Giovanna Castaneda led protesters in Newark on Wednesday who rallied and raged against the Trump administration’s “zero tolerance” policy that forcibly separates children from immigrant families who cross into the southern United States.
“I know what it’s like to have your family separated, because at the age of five my father was deported,” said Castaneda.
Border agents have swept up more than 700 kids since October. The number of children in federal custody has surged 21 percent under the president’s new policy. And the impact’s felt thousands of miles away in New Jersey, a diverse state that’s home to an estimated half million unauthorized immigrants.
“They want to call us animals. They want to call us rapists. They want to call us murderers. They’ve been calling us criminals for decades. But our humanity is not up for debate,” said Joanna Calle of the New Jersey Alliance for Immigrant Justice.
“This is something that is unconstitutional. It’s un-American. It’s inhumane. The ACLU is challenging this policy in court as a violation of due process,” said Farrin Anello, senior staff attorney at the New Jersey chapter of the American Civil Liberties Union.
One family, too fearful to give their names, lives in New Jersey now. They crossed the border after fleeing violence in El Salvador two years ago. Even then, agents took the boy and put him with other kids in what many migrants call “the cooler.”
“They send us a place, white and it was so cold, I didn’t have my coat,” he said. “I was thinking about my family, together.”
“I didn’t know where he was, at one point. It made me very worried,” said the boy’s father. “Not knowing if he was warm or safe was really hard. It’s not right. It’s something I had to live through. And I ask that they stop separating parents from children,” he pleaded.
Some parents spend months apart from their kids. But the Trump administration has made it clear — deterrence is precisely the point.
“If you cross the border unlawfully, even a first offense, then we’re going to prosecute you,” said United States Attorney General Jeff Sessions at a conference in Arizona on May 7. “That child will be separated from you, probably, as required by law. If you don’t want your child to be separated, then don’t bring him across the border illegally. It’s not our fault that somebody does that.”
Whether they’re separated from family, or cross the border alone, unaccompanied children by law can’t be detained by Border Patrol more than three days. Ultimately, kids end up at Health and Human Service’s Office of Refugee Resettlement, which held 10,773 unaccompanied minors in custody nationwide as of May 29th — up from 8,886 just a month before. It’s a looming crisis, with ORR’s 100 shelters in 14 states already at 95 percent capacity. NJTV News has learned a small one in Pennsauken in Camden County can reportedly house 20 kids.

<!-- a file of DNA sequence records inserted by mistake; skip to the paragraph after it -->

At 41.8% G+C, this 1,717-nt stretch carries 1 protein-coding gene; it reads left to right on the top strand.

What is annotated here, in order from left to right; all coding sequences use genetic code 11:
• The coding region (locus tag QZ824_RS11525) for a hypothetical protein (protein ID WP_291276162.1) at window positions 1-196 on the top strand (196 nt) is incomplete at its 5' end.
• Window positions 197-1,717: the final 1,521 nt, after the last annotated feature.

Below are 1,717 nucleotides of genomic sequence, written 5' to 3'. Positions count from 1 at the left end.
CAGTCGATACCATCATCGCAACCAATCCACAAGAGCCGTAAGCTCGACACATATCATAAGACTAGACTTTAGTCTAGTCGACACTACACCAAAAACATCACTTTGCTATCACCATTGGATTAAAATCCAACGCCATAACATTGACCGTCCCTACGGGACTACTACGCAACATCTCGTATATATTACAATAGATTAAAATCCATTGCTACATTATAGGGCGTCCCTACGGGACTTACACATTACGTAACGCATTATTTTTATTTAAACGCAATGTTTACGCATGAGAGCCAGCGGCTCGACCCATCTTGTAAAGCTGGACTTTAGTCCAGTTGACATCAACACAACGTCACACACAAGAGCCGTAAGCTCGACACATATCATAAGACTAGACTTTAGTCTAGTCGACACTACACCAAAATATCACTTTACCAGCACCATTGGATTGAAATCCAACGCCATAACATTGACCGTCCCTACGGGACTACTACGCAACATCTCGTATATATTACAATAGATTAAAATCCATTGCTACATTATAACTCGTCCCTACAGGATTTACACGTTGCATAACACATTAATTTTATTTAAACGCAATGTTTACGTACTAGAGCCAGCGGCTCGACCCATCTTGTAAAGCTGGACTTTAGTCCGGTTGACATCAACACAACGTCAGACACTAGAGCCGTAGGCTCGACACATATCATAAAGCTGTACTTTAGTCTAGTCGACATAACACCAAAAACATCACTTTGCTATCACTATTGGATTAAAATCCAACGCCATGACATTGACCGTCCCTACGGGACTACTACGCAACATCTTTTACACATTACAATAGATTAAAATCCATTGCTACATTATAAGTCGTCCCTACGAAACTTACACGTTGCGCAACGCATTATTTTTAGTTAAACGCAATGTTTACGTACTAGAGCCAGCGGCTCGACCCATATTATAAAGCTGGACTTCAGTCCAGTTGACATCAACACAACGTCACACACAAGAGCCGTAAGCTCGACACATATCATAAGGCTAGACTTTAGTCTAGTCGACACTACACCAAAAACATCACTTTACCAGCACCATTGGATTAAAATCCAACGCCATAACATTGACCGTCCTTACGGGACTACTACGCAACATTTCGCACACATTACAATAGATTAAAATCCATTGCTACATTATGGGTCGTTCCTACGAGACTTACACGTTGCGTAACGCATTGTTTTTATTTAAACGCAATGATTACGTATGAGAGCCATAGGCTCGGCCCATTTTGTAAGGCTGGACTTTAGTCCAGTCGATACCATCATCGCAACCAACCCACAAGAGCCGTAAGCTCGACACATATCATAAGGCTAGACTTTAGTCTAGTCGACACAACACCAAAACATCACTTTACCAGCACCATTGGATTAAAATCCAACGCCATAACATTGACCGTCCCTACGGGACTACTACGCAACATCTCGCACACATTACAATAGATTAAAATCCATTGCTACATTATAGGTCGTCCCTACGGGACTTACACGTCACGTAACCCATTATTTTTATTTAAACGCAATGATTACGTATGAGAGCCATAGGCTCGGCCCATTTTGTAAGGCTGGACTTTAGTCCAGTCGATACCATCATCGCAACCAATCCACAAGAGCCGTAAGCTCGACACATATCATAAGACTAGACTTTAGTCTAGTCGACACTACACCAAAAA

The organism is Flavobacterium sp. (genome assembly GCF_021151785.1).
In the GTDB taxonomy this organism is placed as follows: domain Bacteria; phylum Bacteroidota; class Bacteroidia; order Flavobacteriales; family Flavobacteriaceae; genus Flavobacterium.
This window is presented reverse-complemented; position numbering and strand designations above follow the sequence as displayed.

“They could be children that came with their parents and because of this new policy got separated. And so the children are going into ORR custody — they could be placed in that shelter in Camden,” said Randi Mandelbaum, director of the Child Advocacy Clinic at Rutgers University Law School. “Children who have lived through extremely violent and dangerous situations, who have suffered multiple forms of trauma, we’re now putting in these facilities and separating them from their parents. It just breaks your heart.”
ORR says 93 percent of kids get released to parents or family members scattered across the United States — a surprising number of them, here in New Jersey. In fact, New Jersey ranks seventh among states in the number of kids received from 1,462 in fiscal year 2015 — to 2,268 last year and 867 through this March. But advocates fear another new Trump administration policy might significantly slash the number of families willing to sponsor these children, HHS will now share a family’s personal information with ICE. And these families often are undocumented.
“It’s deeply problematic for it to be working closely with an immigration agency that’s seeking to deport people who may be caregivers for the children, and so separating those functions is very important,” said Anello.
“Because they’re going to run fingerprint checks and do all sorts of background checks on the families,” said Mandelbaum. “A lot of those families members may not step forward to sponsor the children, which is going to leave the children in these ORR shelters — which are really like detention facilities most of them.”
Families fear isn’t unfounded. ICE arrests of unauthorized immigrants in NJ are up 42 percent over last year. Fearful families may not answer the phone when the feds call, and that might help explain why ORR couldn’t initially check up on 1,475 kids last fall. The public responded with searing criticism posting hashtags like #MissingChildren and #WhereAreTheChildren. Advocates say that maybe some did slip through the cracks, or maybe they’re too afraid to be found.
Meanwhile, advocates say only one in three New Jersey immigrants can afford an attorney, even though a recent study by the Vera Institute of Justice showed lawyers in New York helped immigrants win 50 percent of deportation cases, compared to just 4 percent when they’re unrepresented.
“Where are our public officials? They’re too busy to stand with us on the street,” asked Archange Antoine, executive director of Faith in New Jersey. “Where are they? In the State House? They should’ve been at an emergency meeting yesterday to figure out how the New Jersey Legislature is going to deal with this issue.”
Gov. Phil Murphy’s budgeted $2 million that would help immigrants pay for a lawyer when they go to deportation court. It’s to be seen whether that appropriation survives the budget process.